“We’re not all the same in this town”
I’ll be honest; I was really worried about this one. Midlake seemed destined for a metaphorical crash. The Denton, Texas band morphed with each album, changing up styles and atmospheres as if donning fashionable coats. That is until they seemed to hit their stride with The Trials of Van Occupanther, an album so steeped in smooth ’70s Laurel Canyon rock that it had many listeners pondering the purchase of a conversion van with the album cover from Rumours painted on the side. “Roscoe” alone wooed many listeners to the sound of Midlake. The question became whether the band would simply remake the album that gave them moderate success or trudge off into an altogether new direction, possibly alienating those fans they just won over. The Courage of Others displays an odd combination of the two, building off of the gentle foundations in Trials while incorporating new influences, blending it all into a soothing mythological bit of stoic whimsy.
Denton, Texas might be the last place you’d expect to find a renaissance fair, but Midlake seems to have made themselves the appropriate band to play one, should it ever come around. From the druidic robes on the album’s symmetrical cover to the repeated references to lords, woods, kings, villages and fields, Midlake has recast themselves yet again, not back to the ’70s again, but to a time they’d be called “Ye Olde Midlake.” Singer Tim Smith has expressed his love for Jethro Tull in the past, and on album opener, “Acts of Man,” he indulges in a little flute rock fantasy. I know, how absolutely stereotypical of a Texas rock band. Smith’s voice is still as sedate as a Gregorian chanter with lockjaw, but that’s what provides such a luxuriant aspect to each track.
Much has already been said of the band’s newfound penchant for ’60s British folk, and bands such as Pentangle and Fairport Convention. All of this does inform Courage, but it merely adds to the Midlake texture rather than overpower it. Songs like “Winter Dies” carry on a prog aspect the band has held onto, the song sounding a lot like David Gilmour era Pink Floyd. “Bring Down” exhibits the Radiohead likenesses that Midlake has displayed in the past, this time echoing “Exit Music (For a Film),” even going so far as to have a female backup singer, a Juliet to Tim Smith’s Romeo. It instantly became a personal favorite. If there is anything seemingly ‘Texan’ about the album, it is that certain songs have a building post-rock aspect to them, cinematic and potentially explosive, but all beneath the surface. “Rules, Ruling All Things” is one of those smoldering tunes that is part Trials and part Explosions in the Sky, an appropriately epic centerpiece for such an album of expansiveness.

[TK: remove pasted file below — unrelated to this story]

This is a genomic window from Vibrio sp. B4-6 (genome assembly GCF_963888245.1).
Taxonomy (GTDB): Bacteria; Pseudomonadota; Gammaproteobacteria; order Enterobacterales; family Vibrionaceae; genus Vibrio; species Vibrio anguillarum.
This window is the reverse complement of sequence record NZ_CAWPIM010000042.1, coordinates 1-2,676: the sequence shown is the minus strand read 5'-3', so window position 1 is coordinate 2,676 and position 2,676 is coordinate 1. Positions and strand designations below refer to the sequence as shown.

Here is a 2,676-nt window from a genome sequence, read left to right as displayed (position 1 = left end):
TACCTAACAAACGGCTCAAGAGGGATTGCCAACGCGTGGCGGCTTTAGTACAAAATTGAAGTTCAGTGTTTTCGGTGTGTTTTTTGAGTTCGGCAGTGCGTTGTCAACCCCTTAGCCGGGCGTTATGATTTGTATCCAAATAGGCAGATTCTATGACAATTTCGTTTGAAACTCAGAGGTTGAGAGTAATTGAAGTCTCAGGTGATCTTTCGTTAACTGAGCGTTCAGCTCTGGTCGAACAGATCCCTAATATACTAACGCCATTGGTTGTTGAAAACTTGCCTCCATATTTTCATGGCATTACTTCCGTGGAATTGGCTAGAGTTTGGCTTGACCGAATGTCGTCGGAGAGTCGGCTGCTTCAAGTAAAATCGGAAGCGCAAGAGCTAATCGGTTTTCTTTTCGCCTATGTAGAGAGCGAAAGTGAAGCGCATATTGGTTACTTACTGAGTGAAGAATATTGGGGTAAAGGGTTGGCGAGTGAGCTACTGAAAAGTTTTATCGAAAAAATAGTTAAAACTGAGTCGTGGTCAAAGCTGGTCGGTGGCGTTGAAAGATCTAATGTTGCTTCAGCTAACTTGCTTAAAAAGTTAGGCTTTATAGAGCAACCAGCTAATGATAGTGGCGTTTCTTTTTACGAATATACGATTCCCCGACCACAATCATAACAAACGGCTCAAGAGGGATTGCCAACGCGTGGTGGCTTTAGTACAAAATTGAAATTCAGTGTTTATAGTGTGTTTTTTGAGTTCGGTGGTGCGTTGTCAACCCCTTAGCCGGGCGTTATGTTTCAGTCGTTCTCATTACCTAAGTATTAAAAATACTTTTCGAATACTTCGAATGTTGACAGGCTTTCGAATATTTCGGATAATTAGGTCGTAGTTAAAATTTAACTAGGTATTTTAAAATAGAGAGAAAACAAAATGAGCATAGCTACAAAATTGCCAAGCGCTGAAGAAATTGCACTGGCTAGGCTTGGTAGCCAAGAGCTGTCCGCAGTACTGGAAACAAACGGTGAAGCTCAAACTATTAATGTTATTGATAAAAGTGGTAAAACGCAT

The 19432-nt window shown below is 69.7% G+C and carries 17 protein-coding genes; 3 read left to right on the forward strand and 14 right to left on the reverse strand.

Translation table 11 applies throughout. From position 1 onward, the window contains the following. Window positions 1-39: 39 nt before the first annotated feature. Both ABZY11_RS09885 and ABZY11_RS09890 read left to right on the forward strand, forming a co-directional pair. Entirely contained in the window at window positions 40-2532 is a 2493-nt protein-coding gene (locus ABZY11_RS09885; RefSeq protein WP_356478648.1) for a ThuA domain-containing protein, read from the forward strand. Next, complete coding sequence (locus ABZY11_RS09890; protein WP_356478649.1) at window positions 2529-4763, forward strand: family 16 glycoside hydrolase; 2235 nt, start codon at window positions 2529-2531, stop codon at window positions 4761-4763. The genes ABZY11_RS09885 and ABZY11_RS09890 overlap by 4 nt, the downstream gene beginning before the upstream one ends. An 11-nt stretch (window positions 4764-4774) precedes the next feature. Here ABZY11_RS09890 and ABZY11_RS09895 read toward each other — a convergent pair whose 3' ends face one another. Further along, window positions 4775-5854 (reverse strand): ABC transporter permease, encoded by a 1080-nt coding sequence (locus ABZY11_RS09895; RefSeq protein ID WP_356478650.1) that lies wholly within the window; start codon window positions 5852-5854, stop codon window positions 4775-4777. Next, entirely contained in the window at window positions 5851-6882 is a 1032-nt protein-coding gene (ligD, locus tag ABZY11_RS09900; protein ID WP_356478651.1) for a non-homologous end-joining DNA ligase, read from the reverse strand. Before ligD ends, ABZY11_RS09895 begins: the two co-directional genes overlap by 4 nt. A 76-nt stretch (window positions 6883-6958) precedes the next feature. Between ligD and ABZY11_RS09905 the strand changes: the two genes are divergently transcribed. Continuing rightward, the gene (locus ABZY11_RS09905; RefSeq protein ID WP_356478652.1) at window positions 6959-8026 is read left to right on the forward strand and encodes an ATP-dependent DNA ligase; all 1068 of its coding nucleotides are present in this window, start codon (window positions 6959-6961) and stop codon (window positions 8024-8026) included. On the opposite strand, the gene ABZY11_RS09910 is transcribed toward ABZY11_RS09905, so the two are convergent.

Ultimately, the musicianship and melody are what will lead this album to stick with you. “Small Mountain” and “Core of Nature” are two excellent examples of tracks that will have lasting effects, breakdowns and buildups rolling around in the most unexpected of instances. “Fortune”‘s delicate acoustic guitar is particularly rooted in ’60s folk, like a lost Nick Drake tune. Fans looking for the next “Roscoe” need look no further than “Children of the Grounds,” a track that expands upon that successful single while retaining its original charm. Though each song might have separate touchpoints of reference, all flow together as a whole nicely, making it the most cohesive album that Midlake has produced yet. Though laced with Middle Age imagery, flights of fancy, and ye olde instruments, the harpsichord and flute, The Courage of Others is still a rock record, and a damn good one at that.